Choose 2-4 chords and play alternate picking reps to work on your timing and clean note consistency. Play 1-2 minute reps per chord depending on how many you're working on.
Notes: Use a timer and a metronome. You'll be speeding up and slowing down if you fail to use a metronome. Jot down your current comfortable speed in your notepad.
Total beginners: Only know a few chords? Repeat the exercise using a few basic open chords such as E minor and E major. Practice alternate picking x 4, x 2 and x 1 per string. (See the tab in fig 1.2 below).
Fig 1.1 - E major and E minor open chord shapes
Fig 1.2 - E major chord exercise 1 = 4 picks per string | exercise 2 = 1 pick per string
It's time to concentrate on a current piece of music you're working on. your goal is to get it performance perfect to add to your repertoire you can dazzle yourself, your friends and family with. This could be a song, riff, or solo.
Remember to follow the proper practice methods, such as separating the piece into sections and playing along with the song recording.
Recap over music theory you've learned so far or add on new basic music theory concepts. These should include be:
5 minute warm up - Minor pentatonic scale.
5 minute chord and alternate picking work.
10 minutes on project such as a song or riff.
5 minutes music theory.
Pro Tip: To improve faster, make sure at least one of your practice sessions per week is dedicated to a scale and chromatic workout.
Practice Tools: Metronome, timer, phone or tablet to record progress clips, notepad for practice notes
1) Major scale over two octaves - play ascending and descending using 1/4 note (quaver) timing in the keys of = (6th string root) Set 1: E x 1 rep D x 1 rep C x 1 rep to Set 2: E x 2 reps D x 2 reps C x 2 X reps to Set 3: E x 4 reps D x 4 reps C x 4 X reps
Notes: Play each set continuously with no gaps for 2 minutes, rest your hand for 2 bars, then carry on.
Total beginners: Leave a gap of two to four beats on the metronome between each key change. Play in bursts and rest your hand for one bar between each set.
Fig 2.0 - G major scale over 2 octaves - 'E' CAGED shape showing fingerings. Start on the root note in red on the 6th string with your second finger.
Fig 2.0 - G major scale over 2 octaves
Here we have the 'Semitone Climb' chromatic. The tablature below shows you how to play this great exercise which is the staple of beginner to advanced guitar player's practice routine. Keep the sequence moving as far up the fretboard as you dare before you repeat.
Notes: Change one or more KPV's such as tempo. Example: Play using 1/4 notes (quavers) for 60 seconds at 80bpm - rest for 15 seconds - play for 60 seconds at 90bpm - rest for 15 seconds - play at 110bpm. Tweak the tempo according to you ability level.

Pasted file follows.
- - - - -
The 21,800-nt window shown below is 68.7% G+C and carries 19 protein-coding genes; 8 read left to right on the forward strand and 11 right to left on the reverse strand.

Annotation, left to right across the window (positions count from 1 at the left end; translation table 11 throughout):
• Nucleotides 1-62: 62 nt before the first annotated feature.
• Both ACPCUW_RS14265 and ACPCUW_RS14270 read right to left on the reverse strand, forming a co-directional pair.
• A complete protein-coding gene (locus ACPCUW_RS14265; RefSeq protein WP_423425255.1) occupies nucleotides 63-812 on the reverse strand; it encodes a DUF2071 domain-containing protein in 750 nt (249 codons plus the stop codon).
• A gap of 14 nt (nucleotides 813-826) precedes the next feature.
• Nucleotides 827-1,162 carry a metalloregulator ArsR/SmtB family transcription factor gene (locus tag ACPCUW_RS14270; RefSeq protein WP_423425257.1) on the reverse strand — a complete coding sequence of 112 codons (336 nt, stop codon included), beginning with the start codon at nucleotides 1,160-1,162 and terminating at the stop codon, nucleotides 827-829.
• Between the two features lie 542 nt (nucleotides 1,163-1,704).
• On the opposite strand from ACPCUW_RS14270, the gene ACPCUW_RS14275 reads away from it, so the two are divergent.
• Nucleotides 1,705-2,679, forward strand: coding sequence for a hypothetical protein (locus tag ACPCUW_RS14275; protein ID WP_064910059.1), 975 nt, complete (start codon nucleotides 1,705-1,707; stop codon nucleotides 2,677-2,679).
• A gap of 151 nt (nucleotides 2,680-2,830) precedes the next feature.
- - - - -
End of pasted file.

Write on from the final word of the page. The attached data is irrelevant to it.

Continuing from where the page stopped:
Total Beginners: Break the exercise down - start off repeated the 1st string only across frets 1-2-3-4. Gradually add on more strings as your technique and strength improves.
Fig 2.1 - 1-2-3-4 'Semitone Climb' chromatic
Pro Tip: Practice alternate picking on scales and chromatics. This is one of the most economical ways of moving between notes.
To boss at playing guitar you need to be able to confidently and fluently navigate around the fretboard. This final exercise called "Octave Root Note Map" will help you pinpoint the same note across the entire fretboard and develop impressive spatial awareness.
Tips - Play one octave shape at a time by picking the two notes together and consecutively. Use your 1st finger to 4th little finger where you can as this develops strength.
Don't try to play all the octave shapes at once, add one at a time. You'll memorise the patterns much quicker when you divide and conquer.
Notes: Once you are used to playing the octave shape notes in order, experiment with jumping between notes at random. This will test your muscle memory whilst challenging your finger dexterity and speed.
Total Beginners: Dive right in and practice the exercise as is.
Fig 2.2 - Octave Root Note Map. This pattern is movable and can be applied to any note on the fretboard.
10 minute warm up - Major scale
10 minutes chromatics
5 minutes fretboard memorisation
Now we've taken the hard work out of figuring out what to practice for you, make sure you commit to regular practice. Make these guitar practice routines a regular part of your weekly schedule and you'll be amazed at how quickly your new habit sticks.
Feel free to tweak and change parts of the practice routines to create further variations.
Happy strumming and picking superstar!